Olive oil is not just for cooking. It is known to have several health benefits and is by far one of the most researched, talked about, and consumed superfoods. In fact, at the close of 2013/14 crop year, the United States (the world’s top olive oil importer), imported a total of 312,600 tons, according to the International Olive Council. Among the various grades of olive oil, Extra Virgin Olive Oil (EVOO) is the most nutrient dense, as it is of the highest quality and is not refined.

Liquid gold, as it is sometimes referred to, olive oil has more healthful Omega 9 fatty acid (oleic acid) than any other common cooking oil or fat.  It is also packed with vitamins K and E, and inflammation-fighting antioxidants. Additionally, studies have shown olive oil to be effective against diseases and ailments such as Alzheimer's, heart disease, diabetes, osteoporosis, and various cancers, just to name a few. 

If olive oil is a topic of interest to you, your customers, and your bottom line, register ( discount code: spendwisely15) for the upcoming Spend Wisely on Olive Oil conference in Chicago, August 25th and 26th. Valuable to everyone from chefs to consumers to researchers, attendees will take part in topical sessions, cooking demonstrations, channel workshops, as well as gain firsthand experience tasting a wide range of extra virgin olive oils, and learning about best practices in sectors such as online sales, boutique/specialty retail, grocery, foodservice and manufacturing. Attendees will also be in the presence of awesome presenters, including celebrity guest speakers Seamus Mullen, an award-winning New York chef, restaurateur and cookbook author, and Dr. Connie Guttersen, a nationally and internationally renowned registered dietitian and culinary professional, New York Times bestselling author of The Sonoma Diet, and a sought-after instructor.

Reference links and other links of interest:

About Olive Oil

Olive Oil Videos



What do you eat for breakfast? Perhaps an omelet or maybe a frittata? What about an egg sandwich from your favorite coffee shop?

bird fluWell, if you have not noticed, egg prices have nearly tripled due to the avian flu outbreak. Per the latest report from the U.S. Department of Agriculture, over 46 million birds are affected. This has not only spawned the rationing of eggs, it has also spiked wholesale prices. According to USA Today, "wholesale prices, the price a warehouse pays, for a dozen extra-large eggs are up 3 to 22.5 cents across the USA last week." In the Northeast prices rose from $2.41 to $2.63; the prices are likely to continue rising.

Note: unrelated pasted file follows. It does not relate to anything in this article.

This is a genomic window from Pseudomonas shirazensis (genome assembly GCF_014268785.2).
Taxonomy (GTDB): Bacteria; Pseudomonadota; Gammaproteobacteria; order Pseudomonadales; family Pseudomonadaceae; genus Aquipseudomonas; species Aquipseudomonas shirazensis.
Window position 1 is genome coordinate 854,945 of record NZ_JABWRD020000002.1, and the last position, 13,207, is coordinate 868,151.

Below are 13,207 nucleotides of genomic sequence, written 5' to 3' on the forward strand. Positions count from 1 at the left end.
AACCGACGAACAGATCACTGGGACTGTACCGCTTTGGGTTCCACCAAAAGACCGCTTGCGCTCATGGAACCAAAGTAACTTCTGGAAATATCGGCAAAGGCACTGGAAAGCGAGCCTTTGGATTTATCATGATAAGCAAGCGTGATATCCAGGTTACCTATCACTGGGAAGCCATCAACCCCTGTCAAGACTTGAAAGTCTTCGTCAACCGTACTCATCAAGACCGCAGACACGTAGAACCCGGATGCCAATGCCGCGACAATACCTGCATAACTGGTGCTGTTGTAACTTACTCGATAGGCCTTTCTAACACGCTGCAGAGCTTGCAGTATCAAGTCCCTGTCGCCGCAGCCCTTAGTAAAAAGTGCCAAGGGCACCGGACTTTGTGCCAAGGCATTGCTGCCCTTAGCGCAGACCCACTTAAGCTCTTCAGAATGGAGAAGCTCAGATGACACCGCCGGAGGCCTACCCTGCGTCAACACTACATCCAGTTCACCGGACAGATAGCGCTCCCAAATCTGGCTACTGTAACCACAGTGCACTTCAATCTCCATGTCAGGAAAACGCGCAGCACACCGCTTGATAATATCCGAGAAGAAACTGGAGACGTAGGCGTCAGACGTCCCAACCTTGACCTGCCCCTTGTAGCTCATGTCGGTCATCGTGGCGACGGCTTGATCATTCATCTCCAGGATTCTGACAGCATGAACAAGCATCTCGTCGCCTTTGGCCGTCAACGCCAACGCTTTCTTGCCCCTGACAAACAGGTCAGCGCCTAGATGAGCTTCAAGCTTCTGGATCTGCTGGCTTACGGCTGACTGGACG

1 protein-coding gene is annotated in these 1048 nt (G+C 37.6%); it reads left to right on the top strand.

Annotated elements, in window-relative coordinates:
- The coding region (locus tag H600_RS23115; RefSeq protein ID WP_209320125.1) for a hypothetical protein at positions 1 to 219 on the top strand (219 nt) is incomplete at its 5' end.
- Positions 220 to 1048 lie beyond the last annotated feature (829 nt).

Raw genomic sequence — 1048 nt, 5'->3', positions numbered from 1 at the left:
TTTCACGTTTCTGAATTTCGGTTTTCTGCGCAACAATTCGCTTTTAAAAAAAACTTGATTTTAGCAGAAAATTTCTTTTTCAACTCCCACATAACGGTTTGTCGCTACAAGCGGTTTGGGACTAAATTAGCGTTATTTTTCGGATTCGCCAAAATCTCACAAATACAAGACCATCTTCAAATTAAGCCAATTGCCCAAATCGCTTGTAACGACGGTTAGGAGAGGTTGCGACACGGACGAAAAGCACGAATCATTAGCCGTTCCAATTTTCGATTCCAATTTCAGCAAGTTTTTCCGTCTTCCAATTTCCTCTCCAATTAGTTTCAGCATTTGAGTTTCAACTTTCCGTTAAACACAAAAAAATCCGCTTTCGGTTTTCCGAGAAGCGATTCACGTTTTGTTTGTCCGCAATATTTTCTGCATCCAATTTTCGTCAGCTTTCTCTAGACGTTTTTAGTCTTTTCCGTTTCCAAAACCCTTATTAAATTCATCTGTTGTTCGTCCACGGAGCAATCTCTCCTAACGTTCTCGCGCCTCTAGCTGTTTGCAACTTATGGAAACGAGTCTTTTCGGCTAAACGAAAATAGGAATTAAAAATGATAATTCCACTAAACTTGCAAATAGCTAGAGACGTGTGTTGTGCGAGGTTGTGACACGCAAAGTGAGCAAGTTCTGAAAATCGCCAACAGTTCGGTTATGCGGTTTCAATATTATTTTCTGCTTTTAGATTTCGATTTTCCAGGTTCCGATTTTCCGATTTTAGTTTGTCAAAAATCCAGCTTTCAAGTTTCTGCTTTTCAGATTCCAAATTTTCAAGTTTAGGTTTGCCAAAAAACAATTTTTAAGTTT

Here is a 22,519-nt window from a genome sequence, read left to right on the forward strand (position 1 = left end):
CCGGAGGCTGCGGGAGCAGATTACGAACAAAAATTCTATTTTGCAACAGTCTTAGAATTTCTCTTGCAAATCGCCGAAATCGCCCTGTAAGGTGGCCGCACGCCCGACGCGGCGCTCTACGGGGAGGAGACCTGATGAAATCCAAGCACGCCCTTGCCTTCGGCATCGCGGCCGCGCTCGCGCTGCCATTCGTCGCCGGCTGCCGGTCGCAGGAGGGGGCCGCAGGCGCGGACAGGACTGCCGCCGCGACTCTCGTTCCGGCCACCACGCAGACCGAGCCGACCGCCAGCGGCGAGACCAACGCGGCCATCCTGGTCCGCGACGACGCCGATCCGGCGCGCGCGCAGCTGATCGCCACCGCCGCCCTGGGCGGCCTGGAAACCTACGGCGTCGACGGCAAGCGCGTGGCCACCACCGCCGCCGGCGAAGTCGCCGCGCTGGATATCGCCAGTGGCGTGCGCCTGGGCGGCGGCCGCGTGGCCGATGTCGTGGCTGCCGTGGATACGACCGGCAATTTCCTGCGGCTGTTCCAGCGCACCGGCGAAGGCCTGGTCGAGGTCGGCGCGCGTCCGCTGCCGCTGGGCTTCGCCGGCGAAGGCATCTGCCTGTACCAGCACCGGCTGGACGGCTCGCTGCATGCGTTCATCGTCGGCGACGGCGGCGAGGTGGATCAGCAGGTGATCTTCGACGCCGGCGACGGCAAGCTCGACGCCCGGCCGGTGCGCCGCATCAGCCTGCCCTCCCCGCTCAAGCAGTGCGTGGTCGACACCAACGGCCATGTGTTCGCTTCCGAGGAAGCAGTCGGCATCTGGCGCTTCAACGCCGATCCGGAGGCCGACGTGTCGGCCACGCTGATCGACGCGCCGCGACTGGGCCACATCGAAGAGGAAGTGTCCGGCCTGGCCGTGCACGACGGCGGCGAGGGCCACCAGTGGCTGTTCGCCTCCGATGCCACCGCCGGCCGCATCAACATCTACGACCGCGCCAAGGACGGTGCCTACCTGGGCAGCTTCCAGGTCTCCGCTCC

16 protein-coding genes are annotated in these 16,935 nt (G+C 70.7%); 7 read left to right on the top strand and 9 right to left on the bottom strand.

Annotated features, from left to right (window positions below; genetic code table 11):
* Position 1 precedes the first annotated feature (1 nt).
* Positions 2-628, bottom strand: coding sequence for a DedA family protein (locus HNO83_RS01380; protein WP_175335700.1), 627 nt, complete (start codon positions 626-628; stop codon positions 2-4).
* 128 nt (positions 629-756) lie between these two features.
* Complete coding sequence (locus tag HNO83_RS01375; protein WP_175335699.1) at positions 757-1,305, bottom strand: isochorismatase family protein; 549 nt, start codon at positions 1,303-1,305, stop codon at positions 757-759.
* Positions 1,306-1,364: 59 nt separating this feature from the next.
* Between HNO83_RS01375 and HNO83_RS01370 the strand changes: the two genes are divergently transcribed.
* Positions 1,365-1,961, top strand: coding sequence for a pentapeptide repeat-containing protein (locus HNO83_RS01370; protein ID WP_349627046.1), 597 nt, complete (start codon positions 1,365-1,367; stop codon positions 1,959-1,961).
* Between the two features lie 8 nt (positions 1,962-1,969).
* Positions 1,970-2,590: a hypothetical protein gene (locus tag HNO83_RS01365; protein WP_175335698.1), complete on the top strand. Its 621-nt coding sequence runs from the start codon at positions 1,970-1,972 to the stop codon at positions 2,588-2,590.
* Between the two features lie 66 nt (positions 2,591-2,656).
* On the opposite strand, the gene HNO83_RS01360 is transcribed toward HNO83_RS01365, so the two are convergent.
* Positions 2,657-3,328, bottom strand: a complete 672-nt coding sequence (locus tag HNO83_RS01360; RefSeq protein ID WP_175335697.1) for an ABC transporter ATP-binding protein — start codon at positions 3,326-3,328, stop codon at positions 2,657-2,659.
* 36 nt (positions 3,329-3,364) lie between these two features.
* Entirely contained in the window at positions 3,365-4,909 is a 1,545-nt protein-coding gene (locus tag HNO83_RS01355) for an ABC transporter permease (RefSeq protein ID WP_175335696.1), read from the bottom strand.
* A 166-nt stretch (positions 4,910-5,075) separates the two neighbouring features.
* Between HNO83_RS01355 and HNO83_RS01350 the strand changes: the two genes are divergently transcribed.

Right now, the hardest hit are restaurants and commercial operations that use hard-shell eggs and egg products, such as bakers and pasta makers. But, the everyday consumer is starting to feel the wallet strain, due to purchasing eggs and egg products for their home, and consuming food items containing eggs when they dine out.

What's to come of this egg shortage? What do you plan to do differently to ensure eggs are a part of your breakfast?





card-swipeIt's Friday evening and it's packed. There are guests waiting to be seated, tables that need to be cleared, and checks that need to be paid. A guest signals you, she's ready to pay; you grab her bill and credit card. What happens next? You go to "ring" her up, but the card isn't reading. What do you do? Here's a quick hint, it involves thermal paper.

Watch this video below for the full hack.








Dishes and entrees that include prepping small fruits and veggies (spherical ones such as cherry tomatoes, grapes, blueberries...) can be a pain. Talk about time-consuming! Why hasn't someone designed a gadget that can cut prep time, as well as cut the produce in one fell swoop? Until that gadget is available, here's a great hack that just might save the day.




SmoreIt's time enjoy the great outdoors; tis' the summer season! Grab an ice cream cone to cool you down, throw a few "dogs" and burgers on the grill to fill your belly, and satisfy your sweet-tooth with a couple of s'mores. Yes, s'mores, but not just any s'mores. This is a hack for "indoor s'mores" (no campfire needed).


Peelin potatoesWe are not sure how well this can translate to a commercial kitchen, but it sure is a cool food 'hack'! What do YOU think? Please comment!